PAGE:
The various online marketplaces have been an amazing source of creativity and risk taking, away from the safety of the run and gun third person greyscales of more recent 'full' releases. This attitude is evident from the second you start Escape Plan, a gameworld coloured in monochrome and set to a soundtrack of well known classical music. You take charge of two blobs with masks for faces, Lil and Laarg. The puns may be obvious but the style that it lends the game sets a sombre tone. You direct these two prisoners with no weapons away from the evil Bakuki amid a series of ever more challenging traps, tricks and sheep based experiments.
Direct is the appropriate term because you do not have control over any character in this game. Swipes across the screen move characters along, prods move things out of the way, tilting the device moves one of the characters as a bubble. All these control methods are fine when they are the only control options available but when there is a suite of button controls available it feels like Escape Plan was created to use the Vita's other control schemes rather that the one Sony are so keen to promote, if it is a serious handheld console for the hardcore market then why are we lumbered with iPhone controls in one of the stars of its new app store marketplace.
It is this design choice that will alienate, frustrate and in the end dent the enjoyment of many players and the culprit is the host hardware itself. The Vita may be an awesome handheld machine but it shows distinct evidence of design by committee. Apple have had great success with touch screen and gyroscopic controls. Sony have gone a half a step better (or sideways depending on your perspective) and included a rear touchscreen. It is here that you will see some genuine flashes of inspiration despite the forced inclusion of non-traditional control methods but it is always at the cost of precise control. If Escape Plan featured a mixture of button and touch controls it would have been a far more accessible beast and a far more enjoyable one.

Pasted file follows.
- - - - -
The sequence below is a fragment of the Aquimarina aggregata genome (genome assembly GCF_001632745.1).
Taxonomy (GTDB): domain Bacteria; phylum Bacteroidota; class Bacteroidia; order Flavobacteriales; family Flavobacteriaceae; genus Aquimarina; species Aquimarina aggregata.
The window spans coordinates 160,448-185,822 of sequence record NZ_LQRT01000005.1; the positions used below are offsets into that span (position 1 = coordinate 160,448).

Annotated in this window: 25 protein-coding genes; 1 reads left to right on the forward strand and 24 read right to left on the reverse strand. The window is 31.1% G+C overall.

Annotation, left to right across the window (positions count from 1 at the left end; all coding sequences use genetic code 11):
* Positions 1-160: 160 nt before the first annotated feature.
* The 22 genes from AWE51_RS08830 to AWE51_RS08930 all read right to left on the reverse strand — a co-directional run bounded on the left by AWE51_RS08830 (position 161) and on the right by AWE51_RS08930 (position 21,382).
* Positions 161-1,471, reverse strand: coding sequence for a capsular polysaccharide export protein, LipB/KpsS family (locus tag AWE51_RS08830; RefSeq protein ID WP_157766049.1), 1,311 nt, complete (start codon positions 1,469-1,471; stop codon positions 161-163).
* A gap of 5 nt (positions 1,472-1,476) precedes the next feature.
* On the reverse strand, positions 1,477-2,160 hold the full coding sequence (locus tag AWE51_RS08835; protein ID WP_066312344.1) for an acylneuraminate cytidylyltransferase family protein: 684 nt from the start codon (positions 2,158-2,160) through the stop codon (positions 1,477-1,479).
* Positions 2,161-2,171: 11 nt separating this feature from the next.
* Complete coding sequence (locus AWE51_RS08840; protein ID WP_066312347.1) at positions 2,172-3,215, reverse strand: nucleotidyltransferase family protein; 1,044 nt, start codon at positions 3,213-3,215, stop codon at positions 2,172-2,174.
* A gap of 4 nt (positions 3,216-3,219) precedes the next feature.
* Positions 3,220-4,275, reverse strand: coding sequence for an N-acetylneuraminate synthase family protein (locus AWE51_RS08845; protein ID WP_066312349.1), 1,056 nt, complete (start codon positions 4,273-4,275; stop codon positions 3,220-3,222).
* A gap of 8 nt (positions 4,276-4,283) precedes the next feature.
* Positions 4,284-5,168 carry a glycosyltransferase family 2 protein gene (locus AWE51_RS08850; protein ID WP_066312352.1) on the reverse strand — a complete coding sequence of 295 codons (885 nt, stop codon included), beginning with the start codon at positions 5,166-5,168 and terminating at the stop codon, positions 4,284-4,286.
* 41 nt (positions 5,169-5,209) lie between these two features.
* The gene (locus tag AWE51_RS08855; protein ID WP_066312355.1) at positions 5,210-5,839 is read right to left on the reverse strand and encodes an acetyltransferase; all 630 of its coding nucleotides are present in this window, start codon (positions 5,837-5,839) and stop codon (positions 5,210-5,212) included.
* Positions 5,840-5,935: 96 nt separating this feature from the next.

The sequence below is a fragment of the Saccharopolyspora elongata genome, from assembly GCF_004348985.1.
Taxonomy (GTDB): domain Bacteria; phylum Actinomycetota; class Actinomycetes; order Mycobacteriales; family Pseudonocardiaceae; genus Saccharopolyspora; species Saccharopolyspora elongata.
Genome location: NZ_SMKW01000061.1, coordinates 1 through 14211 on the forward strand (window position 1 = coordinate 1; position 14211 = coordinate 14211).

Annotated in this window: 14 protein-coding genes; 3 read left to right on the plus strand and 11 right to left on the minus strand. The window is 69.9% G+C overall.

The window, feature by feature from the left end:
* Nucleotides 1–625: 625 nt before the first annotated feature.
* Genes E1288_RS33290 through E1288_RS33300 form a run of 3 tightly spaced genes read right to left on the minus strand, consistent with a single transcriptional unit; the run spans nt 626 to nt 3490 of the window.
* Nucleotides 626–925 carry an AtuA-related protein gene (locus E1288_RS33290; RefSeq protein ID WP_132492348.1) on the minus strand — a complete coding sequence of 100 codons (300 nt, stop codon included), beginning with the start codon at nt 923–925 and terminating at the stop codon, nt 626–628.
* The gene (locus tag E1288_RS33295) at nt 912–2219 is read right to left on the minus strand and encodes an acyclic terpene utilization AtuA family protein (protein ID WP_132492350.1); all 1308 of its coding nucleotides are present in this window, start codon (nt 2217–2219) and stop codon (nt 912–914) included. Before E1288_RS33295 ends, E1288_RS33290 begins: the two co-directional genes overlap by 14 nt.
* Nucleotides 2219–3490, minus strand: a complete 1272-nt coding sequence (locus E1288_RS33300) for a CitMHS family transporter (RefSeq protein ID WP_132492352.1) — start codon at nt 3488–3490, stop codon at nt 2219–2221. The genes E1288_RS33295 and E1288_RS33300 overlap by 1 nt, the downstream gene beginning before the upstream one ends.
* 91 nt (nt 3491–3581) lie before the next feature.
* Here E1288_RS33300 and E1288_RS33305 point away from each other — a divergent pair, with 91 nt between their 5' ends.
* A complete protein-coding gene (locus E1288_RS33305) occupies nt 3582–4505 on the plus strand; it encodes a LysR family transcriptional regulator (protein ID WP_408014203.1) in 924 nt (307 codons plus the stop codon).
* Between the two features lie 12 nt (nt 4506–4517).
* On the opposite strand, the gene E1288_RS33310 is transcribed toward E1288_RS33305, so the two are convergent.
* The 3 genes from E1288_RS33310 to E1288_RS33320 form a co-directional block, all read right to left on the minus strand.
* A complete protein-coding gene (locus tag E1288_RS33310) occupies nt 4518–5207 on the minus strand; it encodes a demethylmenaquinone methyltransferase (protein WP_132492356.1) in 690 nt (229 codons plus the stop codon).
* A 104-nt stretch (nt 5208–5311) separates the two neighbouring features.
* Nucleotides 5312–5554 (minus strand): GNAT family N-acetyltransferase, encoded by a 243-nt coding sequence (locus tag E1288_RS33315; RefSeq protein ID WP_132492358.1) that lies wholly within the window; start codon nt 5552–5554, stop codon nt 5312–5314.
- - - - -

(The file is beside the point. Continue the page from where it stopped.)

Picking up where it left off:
The levels themselves drip with their unique and morose style and will require some thought and skill to complete with the lowest number of control inputs. Lil has more unique moves than Laarg, (s)he (the two heroes are arguably gender neutral) can inflate herself with air in order to float and fart her way around as well as downing coffee for quick jittery movement. Laarg can smash things. A lot of the levels will see you direct only one of the pair around but some will task you with looking after both at the same time. Real planning and well timed instructions are required to complete these missions and not everyone will have the patience for them. Helpfully the developers have given players the option to skip tricky levels so that you can experience all of the game at your own pace.
Despite anything said here, there is a worthwhile experience available. If you can overlook the over reliance on gesture based control and forsake proper control over the prisoners then simply pottering around the unique levels is a journey worth taking. To discuss any particular challenge in detail would spoil them but enough of them are unique enough in their execution to provide food for thought. To add longevity there are challenge modes and rankings for each level but there really isn't any need to take the time more than once or twice.
Strong investment has clearly elevated Escape Plan from a simple puzzle game to a simple puzzle game with an elegant ball gown to wear. As a game it could be considered reminiscent of a fine foreign film. It is worth putting the effort in but over indulgence may result in frustration or even worse, a close enough analysis to reveal the cracks in the foundations.
+ Excellent design aesthetic
+ Some brilliant puzzles
+ Genuine humour in places
- Over reliance on unique controls spoils the experience
- Could have been longer
- Control method makes precise challenges more difficult
Other Versions: N/A
Version Reviewed: Europe